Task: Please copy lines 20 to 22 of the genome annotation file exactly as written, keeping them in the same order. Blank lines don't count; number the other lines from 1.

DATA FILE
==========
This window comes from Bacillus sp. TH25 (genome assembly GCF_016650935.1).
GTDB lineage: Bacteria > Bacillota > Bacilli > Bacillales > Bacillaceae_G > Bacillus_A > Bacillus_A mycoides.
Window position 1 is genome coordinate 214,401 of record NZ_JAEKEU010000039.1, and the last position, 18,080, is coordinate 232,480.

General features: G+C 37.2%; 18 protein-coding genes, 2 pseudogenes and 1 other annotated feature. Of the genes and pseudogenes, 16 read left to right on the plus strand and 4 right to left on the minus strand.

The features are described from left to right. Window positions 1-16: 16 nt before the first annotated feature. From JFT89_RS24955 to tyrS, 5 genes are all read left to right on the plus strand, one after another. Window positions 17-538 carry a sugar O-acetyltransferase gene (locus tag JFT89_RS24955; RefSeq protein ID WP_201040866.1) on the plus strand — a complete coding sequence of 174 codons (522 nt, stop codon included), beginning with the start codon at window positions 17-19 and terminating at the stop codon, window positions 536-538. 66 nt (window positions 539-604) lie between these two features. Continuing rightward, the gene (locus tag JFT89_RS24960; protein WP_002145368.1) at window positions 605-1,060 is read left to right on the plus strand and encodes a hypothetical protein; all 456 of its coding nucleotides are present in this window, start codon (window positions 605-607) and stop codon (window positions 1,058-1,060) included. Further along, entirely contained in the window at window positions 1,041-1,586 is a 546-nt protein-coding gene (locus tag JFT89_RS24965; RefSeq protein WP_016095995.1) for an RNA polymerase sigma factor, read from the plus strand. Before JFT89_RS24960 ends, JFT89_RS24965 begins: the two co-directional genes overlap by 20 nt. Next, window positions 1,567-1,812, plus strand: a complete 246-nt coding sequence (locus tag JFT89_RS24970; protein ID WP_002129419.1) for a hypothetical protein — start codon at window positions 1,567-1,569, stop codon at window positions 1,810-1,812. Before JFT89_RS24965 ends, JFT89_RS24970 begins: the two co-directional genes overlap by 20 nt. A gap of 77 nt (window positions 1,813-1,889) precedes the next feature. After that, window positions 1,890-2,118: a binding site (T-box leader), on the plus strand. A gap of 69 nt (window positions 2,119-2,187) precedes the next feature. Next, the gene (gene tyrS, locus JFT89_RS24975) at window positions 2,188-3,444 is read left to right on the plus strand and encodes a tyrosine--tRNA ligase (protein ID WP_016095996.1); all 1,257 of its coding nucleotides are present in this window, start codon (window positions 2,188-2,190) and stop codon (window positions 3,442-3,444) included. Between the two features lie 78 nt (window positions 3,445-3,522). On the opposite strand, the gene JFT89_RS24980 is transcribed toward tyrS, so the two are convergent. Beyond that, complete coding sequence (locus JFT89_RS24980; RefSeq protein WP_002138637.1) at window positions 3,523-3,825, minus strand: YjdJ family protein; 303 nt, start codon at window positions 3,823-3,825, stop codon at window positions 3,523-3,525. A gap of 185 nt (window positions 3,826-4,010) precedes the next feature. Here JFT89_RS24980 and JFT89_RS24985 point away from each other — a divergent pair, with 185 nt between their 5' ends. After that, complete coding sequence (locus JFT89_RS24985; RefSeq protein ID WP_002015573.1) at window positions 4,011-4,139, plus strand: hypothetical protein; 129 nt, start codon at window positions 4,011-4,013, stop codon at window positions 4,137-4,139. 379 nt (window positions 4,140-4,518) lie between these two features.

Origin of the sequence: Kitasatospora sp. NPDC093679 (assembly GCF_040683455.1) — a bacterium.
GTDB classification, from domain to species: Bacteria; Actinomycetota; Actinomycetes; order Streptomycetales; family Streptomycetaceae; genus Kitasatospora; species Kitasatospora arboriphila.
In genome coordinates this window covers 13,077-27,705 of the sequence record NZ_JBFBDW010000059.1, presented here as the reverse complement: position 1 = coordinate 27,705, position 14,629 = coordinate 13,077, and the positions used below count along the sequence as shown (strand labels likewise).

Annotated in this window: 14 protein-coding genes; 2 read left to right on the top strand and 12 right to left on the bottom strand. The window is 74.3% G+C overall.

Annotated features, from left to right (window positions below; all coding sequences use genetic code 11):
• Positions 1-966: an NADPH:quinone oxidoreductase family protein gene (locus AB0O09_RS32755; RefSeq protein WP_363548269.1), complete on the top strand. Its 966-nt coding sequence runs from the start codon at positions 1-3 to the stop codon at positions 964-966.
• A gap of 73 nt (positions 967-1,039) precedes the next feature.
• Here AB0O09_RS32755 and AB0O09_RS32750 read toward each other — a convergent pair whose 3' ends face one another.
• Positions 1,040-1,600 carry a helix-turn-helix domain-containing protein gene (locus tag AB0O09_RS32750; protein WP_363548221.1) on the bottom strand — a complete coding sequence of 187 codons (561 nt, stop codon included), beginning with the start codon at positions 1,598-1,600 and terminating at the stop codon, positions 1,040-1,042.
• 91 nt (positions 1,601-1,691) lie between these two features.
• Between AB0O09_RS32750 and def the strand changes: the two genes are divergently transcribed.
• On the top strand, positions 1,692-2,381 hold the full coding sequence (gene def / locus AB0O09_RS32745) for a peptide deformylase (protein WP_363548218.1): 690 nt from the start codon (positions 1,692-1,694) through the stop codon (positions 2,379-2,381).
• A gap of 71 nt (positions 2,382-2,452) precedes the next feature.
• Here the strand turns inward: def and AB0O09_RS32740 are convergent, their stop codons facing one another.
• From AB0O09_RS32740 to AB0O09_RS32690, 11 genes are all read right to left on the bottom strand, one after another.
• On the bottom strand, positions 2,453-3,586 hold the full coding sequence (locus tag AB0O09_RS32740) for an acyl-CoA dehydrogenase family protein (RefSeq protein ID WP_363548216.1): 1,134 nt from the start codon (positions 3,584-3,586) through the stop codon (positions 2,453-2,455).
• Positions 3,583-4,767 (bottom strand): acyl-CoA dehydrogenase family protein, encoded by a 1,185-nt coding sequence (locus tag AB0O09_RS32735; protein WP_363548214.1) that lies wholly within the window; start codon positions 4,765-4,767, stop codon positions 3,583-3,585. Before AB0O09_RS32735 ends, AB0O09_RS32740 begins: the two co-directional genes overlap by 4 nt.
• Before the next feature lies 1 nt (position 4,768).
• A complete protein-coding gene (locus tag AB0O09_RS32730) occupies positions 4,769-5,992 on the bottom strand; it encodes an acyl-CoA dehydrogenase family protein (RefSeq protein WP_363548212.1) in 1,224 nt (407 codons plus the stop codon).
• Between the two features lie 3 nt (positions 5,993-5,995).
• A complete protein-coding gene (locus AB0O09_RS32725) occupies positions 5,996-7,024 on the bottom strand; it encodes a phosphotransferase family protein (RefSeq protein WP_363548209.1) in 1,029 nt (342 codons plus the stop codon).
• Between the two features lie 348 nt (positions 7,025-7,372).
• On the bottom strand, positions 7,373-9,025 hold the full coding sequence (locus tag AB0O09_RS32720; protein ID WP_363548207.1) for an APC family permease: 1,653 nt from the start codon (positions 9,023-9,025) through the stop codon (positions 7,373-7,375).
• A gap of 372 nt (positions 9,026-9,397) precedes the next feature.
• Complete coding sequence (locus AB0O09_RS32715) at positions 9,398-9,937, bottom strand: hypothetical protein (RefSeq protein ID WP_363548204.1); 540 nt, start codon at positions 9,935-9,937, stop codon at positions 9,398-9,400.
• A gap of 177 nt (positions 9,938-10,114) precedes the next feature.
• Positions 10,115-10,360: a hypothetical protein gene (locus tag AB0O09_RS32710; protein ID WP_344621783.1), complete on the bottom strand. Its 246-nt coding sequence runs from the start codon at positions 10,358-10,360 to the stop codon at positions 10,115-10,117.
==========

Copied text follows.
• From AB0O09_RS32740 to AB0O09_RS32690, 11 genes are all read right to left on the bottom strand, one after another.
• On the bottom strand, positions 2,453-3,586 hold the full coding sequence (locus tag AB0O09_RS32740) for an acyl-CoA dehydrogenase family protein (RefSeq protein ID WP_363548216.1): 1,134 nt from the start codon (positions 3,584-3,586) through the stop codon (positions 2,453-2,455).
• Positions 3,583-4,767 (bottom strand): acyl-CoA dehydrogenase family protein, encoded by a 1,185-nt coding sequence (locus tag AB0O09_RS32735; protein WP_363548214.1) that lies wholly within the window; start codon positions 4,765-4,767, stop codon positions 3,583-3,585. Before AB0O09_RS32735 ends, AB0O09_RS32740 begins: the two co-directional genes overlap by 4 nt.